Vaping didn't start out as a big issue in Crook County High School or Crook County Middle School.
As Jason Ritter, the high school's student service coordinator remembers it, vaping was "a very minor problem, an almost exotic form of getting nicotine."
Not anymore. It has instead become the primary means by which middle and high school students are getting nicotine. In the words of Ritter, educators have seen "an absolute explosion" in e-cigarette use since last school year. And Crook County is not alone, he added. The problem is nationwide.
At Crook County High School, roughly two months into the new school year, about two students per week are getting caught with vaping devices, and Ritter is convinced those numbers are only scratching the surface."When we speak to those students who are willing to talk to us about the situation, they believe that easily half of their friends are regular users of vaping devices," he said.
It has become the primary discipline issue at the school.
Crook County Middle School leaders are not seeing the same level of vaping — at least not on school grounds.
"To a large degree, the middle school environment is a largely supervised type of environment," said Principal Kurt Sloper, "so it's more difficult to bring something to school that you are not supposed to have and keep that a secret." Sloper is aware of just a handful of incidents this school year where students have been caught with vaping pens or flavored oils.
But off school grounds might be a different story. Sloper suspects that more of the middle school-age vaping happens off campus. He noted that word of mouth from students as well as information gleaned from the school's anonymous tip line, which is available to all students, suggests use is growing away from school.
People vape by breathing through electronic cigarettes or vape pens that heat liquid to create a vapor. That liquid can contain nicotine, THC and other ingredients such as flavorings. The industry has been criticized for promoting sweet-flavored products that appeal to children, such as bubble gum and creme brule flavors.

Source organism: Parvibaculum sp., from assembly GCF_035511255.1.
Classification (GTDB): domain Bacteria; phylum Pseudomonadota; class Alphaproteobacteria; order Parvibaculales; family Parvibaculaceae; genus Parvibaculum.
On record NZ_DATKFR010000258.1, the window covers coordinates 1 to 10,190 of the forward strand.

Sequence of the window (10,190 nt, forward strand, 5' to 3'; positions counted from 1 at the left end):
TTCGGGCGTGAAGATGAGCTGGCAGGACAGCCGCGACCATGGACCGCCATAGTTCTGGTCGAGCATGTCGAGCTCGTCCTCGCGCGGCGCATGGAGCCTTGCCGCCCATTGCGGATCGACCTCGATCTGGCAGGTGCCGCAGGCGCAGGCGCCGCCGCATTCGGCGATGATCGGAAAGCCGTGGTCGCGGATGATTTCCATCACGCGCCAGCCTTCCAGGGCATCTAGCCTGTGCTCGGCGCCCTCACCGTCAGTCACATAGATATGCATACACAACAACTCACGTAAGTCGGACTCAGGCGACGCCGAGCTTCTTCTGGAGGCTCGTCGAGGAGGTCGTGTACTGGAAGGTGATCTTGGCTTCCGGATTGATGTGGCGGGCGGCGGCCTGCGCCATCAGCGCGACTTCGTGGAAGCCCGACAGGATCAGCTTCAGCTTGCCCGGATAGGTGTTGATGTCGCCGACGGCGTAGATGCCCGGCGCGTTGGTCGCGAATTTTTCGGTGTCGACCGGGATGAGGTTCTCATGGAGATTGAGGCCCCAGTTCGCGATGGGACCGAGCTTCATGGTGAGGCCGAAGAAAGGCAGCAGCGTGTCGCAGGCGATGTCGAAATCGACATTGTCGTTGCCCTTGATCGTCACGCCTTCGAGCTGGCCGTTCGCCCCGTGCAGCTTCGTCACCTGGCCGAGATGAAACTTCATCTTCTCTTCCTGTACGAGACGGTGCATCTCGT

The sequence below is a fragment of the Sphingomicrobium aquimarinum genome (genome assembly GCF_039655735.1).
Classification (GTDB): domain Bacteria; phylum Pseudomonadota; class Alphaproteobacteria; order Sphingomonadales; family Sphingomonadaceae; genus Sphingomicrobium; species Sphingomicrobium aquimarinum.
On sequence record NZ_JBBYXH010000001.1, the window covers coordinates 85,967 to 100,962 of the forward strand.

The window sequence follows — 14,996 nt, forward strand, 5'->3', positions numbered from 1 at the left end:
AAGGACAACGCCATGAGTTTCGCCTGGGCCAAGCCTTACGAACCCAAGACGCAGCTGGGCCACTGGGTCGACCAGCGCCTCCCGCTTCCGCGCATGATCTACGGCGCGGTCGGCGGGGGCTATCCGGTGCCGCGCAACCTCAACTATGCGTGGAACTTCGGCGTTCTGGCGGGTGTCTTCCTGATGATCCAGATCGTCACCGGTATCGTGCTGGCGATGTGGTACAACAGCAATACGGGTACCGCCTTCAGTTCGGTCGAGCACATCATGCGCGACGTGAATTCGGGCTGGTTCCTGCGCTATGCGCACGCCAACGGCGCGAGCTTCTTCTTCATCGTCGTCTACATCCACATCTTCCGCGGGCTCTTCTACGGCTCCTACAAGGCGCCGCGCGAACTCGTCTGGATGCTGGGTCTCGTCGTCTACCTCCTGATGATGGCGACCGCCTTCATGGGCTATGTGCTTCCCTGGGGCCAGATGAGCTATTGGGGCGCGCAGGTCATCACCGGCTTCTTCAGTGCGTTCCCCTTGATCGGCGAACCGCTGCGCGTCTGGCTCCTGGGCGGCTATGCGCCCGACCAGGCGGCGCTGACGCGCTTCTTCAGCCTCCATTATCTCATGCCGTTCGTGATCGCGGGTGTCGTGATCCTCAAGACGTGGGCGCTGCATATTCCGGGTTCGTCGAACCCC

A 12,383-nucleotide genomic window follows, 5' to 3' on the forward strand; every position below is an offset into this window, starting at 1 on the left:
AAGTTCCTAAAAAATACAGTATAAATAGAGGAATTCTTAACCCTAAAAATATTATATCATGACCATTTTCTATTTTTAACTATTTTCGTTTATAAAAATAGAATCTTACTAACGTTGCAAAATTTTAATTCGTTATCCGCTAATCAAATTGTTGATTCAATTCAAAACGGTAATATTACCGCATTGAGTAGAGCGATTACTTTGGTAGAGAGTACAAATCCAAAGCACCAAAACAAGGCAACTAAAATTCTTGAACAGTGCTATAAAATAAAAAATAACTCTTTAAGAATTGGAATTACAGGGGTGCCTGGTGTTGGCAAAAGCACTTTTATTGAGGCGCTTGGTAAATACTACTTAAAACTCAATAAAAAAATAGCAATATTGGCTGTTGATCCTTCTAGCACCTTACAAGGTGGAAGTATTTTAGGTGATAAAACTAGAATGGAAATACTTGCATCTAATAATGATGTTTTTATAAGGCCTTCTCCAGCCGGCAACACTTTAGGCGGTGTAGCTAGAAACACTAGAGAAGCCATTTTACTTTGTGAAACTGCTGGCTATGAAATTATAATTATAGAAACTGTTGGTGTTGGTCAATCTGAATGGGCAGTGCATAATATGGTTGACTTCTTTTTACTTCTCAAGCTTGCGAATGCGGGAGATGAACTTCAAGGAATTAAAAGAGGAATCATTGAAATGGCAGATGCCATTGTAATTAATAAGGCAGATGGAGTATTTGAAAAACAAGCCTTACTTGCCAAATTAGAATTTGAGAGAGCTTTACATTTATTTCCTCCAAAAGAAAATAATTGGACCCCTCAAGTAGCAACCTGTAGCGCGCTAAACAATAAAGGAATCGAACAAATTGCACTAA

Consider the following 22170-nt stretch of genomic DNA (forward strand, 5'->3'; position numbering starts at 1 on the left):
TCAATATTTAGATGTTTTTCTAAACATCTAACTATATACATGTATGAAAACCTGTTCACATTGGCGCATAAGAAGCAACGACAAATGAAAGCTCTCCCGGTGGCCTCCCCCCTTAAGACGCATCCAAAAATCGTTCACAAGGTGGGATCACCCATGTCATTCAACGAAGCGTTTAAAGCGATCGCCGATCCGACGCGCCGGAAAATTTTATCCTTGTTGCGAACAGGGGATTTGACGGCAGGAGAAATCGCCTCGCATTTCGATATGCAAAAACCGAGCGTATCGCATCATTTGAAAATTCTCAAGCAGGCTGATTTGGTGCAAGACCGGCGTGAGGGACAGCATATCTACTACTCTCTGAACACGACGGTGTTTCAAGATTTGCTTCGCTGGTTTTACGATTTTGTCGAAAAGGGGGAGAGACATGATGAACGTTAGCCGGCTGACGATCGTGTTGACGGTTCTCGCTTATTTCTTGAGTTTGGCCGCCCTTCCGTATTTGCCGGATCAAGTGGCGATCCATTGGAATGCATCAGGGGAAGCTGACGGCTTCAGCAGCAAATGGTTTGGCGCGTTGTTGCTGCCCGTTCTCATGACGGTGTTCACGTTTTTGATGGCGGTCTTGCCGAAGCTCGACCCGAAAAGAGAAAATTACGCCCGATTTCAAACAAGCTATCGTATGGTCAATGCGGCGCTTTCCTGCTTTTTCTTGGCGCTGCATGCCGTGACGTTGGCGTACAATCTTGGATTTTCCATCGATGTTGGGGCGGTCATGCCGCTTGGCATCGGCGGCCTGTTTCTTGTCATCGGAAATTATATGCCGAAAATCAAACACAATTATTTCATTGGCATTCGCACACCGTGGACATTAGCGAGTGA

What is driving the explosion of vaping in local schools is not fully known, but Ritter believes that the marketing campaigns behind e-cigarettes and vaping devices may have given students the impression that it was a safer alternative than traditional tobacco use.
Recent events suggest otherwise. The Oregon Health Authority reported two deaths associated with vaping-related illnesses, and many other illnesses have emerged throughout the country. So concerning was the problem that Gov. Kate Brown tried to impose a six-month ban on the sale of flavored vaping products.
"My first priority is to safeguard the health of all Oregonians," Brown wrote in early October. "By keeping potentially unsafe products off of store shelves and out of the hands of Oregon's children and youth, we prevent exposing more people to potentially dangerous chemical compounds and help lessen the chance of further tragedy for any other Oregon family."
Brown added that the "safest option" for people right now is to stop vaping altogether, in line with what State Health Officer Dean Sidelinger advised in late September. "Until we know more about what is causing this illness, please, do not vape," Brown said. "Encourage your friends and family members to stop vaping immediately. Talk to your children about the dangers of vaping. The risks are far too high."
The Oregon Court of Appeals ultimately blocked the ban, so at this point flavored vaping products are still available for purchase.
With no bans in place, school and public health leaders are searching for ways to keep vaping products out of the hands of teens. Community health leaders are leading that charge locally as staff from the Crook County Health Department have employed teen surveys and other focus groups to determine the depth of the issue.
During focus groups held this past spring, teens revealed that vaping has become the main source of substance use among peers. "All we see is vaping," they said.
Now health leaders are trying to gather some numbers to back those verbal accounts.